Titan’s surface is far too cold for liquid water to persist, but Cassini data suggest that, beneath the moon’s 50–150 km thick ice crust, there is an internal global water ocean, and some isolated areas at the surface may have seen transient water environments that resulted from either the eruption of internal water (a ­cryovolcano) or melting (due to crater-forming comet impacts).

Even before Cassini’s arrival, the most interesting places to explore from an astrobiological point of view were expected to be those where liquid water might have interacted with the abundant organic compounds produced in the atmosphere (Neish et al. 2018). The breakup of methane and nitrogen in Titan’s upper atmosphere by radiation and solar ultraviolet light leads to the formation of ethane, acetylene, hydrogen cyanide, and a host of compounds, many of which form Titan’s atmospheric haze layers and eventually accumulate on its surface (e.g., as part of its dune sands).

But astrobiologically speaking the compounds in Titan’s atmosphere are something of a dead end because they do not incorporate oxygen (as do most molecules in living things)—the atmosphere has only traces of ­oxygen in the form of carbon dioxide and ­monoxide. However, when analogues of Titan’s haze are exposed to liquid water in the laboratory, they can form amino acids and ­pyrimidine bases, the building blocks of proteins and some of the molecules that encode information in DNA (Cable et al. 2014; Hörst et al. 2012).

How Could a Lander Best Access Areas of Scientific Interest?

As project start dates moved into the mid-2010s, the prospect of a mission reaching Titan during the icy moon’s northern summer in the early 2020s began to fade. This season had been favorable for exploration of Titan’s high northern latitudes not only in terms of solar illumination but also because direct transmission of data from the surface is possible only when Earth is above the horizon. (With an orbiter to act as a relay, a northern seas mission can be done any time, but at much higher cost.) Attention therefore turned to Titan’s lower latitudes.

Although Cassini’s maps show the locations of target features of interest, the best data have a resolution of no better than 300 m (roughly comparable to Mars imaging prior to the Viking landers in 1976), so there would be no guarantee that a single landing site would be safe to access or offer exposures of chemically interesting deposits (figure 3). As elsewhere, the solution is in situ mobility.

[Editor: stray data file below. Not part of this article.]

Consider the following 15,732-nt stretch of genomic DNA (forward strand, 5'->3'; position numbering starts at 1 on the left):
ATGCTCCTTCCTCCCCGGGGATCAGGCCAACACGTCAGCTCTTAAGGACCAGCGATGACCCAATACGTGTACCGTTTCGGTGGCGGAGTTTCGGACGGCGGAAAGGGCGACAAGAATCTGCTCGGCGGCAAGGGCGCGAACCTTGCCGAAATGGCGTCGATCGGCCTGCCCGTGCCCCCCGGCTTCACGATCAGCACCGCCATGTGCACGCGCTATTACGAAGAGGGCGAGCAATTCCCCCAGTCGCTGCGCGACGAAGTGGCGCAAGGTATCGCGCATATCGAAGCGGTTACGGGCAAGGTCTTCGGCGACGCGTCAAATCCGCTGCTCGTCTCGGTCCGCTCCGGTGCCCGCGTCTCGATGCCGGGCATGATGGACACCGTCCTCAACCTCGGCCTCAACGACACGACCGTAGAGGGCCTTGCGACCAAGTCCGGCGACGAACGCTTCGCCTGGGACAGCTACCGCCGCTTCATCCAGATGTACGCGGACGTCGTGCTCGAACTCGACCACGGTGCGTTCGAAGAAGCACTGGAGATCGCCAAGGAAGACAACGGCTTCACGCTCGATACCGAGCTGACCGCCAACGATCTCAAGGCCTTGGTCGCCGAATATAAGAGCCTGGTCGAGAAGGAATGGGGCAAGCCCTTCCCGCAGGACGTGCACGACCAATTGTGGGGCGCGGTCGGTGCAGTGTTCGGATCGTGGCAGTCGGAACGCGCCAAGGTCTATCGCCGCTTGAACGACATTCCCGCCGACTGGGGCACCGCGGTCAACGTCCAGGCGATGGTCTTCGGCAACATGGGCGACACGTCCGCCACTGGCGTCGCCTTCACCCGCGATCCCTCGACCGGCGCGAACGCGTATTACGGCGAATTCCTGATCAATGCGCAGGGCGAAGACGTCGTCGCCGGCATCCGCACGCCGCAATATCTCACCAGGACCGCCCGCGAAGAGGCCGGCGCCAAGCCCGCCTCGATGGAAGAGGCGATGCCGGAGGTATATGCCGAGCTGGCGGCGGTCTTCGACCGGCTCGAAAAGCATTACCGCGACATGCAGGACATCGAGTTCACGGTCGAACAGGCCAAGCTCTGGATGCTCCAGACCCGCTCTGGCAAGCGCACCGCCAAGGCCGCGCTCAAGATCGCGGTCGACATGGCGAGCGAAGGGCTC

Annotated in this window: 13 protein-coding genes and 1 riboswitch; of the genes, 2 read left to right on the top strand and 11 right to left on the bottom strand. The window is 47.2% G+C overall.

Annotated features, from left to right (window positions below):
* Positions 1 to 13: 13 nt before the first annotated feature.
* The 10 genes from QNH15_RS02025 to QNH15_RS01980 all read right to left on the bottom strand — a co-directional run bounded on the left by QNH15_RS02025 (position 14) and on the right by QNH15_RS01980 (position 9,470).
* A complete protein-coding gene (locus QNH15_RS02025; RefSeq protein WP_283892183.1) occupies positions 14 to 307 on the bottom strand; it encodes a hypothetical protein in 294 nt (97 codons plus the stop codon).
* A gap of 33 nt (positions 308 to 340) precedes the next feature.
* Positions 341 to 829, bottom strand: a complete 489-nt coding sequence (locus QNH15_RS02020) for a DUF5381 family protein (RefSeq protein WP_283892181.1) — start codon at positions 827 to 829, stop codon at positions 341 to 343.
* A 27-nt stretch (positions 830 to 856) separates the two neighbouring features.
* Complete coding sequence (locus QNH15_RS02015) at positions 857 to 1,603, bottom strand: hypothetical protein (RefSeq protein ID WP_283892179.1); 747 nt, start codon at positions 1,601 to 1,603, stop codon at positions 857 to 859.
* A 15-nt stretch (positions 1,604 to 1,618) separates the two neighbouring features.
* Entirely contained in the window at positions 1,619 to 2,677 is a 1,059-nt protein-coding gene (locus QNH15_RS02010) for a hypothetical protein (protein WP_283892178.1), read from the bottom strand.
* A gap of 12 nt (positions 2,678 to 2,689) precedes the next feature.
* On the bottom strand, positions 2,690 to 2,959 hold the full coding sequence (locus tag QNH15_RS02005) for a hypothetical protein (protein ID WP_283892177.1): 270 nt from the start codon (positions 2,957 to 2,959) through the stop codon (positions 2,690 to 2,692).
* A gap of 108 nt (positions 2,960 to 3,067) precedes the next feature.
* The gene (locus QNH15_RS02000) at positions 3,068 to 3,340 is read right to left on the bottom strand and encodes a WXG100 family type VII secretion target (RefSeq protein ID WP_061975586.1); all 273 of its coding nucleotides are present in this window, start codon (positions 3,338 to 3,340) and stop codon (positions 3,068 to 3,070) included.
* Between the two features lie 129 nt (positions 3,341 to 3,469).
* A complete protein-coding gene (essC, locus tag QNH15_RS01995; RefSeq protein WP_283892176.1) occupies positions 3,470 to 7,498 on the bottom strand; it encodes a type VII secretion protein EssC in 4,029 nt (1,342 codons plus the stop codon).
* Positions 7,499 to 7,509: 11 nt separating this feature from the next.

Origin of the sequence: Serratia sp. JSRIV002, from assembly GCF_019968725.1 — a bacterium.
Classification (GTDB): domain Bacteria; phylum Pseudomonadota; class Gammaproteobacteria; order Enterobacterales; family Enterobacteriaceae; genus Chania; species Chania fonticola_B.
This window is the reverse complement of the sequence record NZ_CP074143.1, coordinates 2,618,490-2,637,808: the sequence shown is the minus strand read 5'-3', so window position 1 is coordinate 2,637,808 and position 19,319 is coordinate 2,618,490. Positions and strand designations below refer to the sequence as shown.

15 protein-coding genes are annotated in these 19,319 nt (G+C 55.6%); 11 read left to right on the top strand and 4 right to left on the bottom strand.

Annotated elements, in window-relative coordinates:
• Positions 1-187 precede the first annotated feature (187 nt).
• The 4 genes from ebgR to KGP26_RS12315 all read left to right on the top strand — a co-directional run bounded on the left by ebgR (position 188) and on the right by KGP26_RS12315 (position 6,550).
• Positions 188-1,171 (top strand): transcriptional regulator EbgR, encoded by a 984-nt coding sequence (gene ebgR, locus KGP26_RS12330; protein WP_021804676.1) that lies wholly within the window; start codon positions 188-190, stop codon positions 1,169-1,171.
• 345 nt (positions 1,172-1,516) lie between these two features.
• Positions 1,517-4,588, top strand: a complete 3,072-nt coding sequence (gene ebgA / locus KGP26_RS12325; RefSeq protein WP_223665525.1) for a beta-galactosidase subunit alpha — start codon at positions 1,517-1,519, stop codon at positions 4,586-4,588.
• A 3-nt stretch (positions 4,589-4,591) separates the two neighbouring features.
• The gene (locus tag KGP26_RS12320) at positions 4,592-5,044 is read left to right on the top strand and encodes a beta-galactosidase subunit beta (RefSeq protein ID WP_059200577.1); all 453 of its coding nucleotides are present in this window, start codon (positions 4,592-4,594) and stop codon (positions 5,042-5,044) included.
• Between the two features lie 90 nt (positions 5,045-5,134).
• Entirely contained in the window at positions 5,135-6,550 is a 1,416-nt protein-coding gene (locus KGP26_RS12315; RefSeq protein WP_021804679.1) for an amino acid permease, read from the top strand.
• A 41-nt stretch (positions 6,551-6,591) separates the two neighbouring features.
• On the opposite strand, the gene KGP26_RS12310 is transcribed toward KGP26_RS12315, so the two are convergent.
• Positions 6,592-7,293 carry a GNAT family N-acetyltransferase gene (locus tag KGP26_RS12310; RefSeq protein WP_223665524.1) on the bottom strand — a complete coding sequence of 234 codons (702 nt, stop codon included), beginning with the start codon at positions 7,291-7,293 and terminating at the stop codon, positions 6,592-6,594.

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FIGURE 3 Dragonfly’s initial landing site is among the equatorial dunes near the 80 km diameter Selk impact crater, where carbon-rich surface material may have had the opportunity to mix with liquid water impact melt (Neish et al. 2018). Image credit: Johns Hopkins Applied Physics Laboratory.

Ground Mobility

Surface mobility makes it possible to land where it is reasonably likely the terrain is safe, and then to exploit much better information obtained in situ to find the most scientifically valuable spots nearby (Lorenz 2019). This is the approach used by rover missions on Mars, and indeed for seafloor exploration on Earth.

A Titan rover is conceivable, but between sand dunes and damp streambeds, the trafficability of much of the moon’s surface might be doubtful, and even on dry Mars the Spirit rover got irretrievably stuck in 2010.

Aerial Mobility

Titan’s low gravity—one seventh that of Earth (a little less than our Moon’s)—and dense atmosphere make it a uniquely easy place to explore using heavier-than-air flight, as was recognized in the 1990s (Lorenz 2000). For these reasons, when NASA solicited mission concepts in 2016, the idea of a Titan rotorcraft (re)emerged and seemed a demonstrably feasible prospect.

No individual technology can take credit here, although one might generalize “the drone revolution”—the ubiquity of cheap camera-toting quadcopters in gadget stores enhances the perception that the achievement of autonomous flight on another world is a natural extrapolation. The details of the drone revolution are somewhat prosaic—better batteries, better motors with rare-earth magnets, and better speed controllers to push power through the motors, among others. Some consumer drone advances have made components that have long been part of space systems cheaper and ­smaller, such as the gyros and accelerometers that let a drone fly stably.

One can also point to significant engineering progress over the last decade, in NASA’s lunar and Mars landers, in machine vision for navigation, and in sensors such as lidar for autonomous hazard detection and avoidance. These capabilities (which have also been exercised by the Chinese moon landers, and to some extent in consumer drones that optically track targets for movie­making) mean that a Titan lander, whether relocatable or not, is not at the mercy of random encounters with adverse terrain. One can use terrestrial analogue environments (as did planners of the Viking landers) to assert that a landing site will probably be safe, but the specter of an unlucky rock in just the wrong place keeps planetary explorers awake at night. Hazard avoidance technology brings terrain risks down to much more acceptable levels.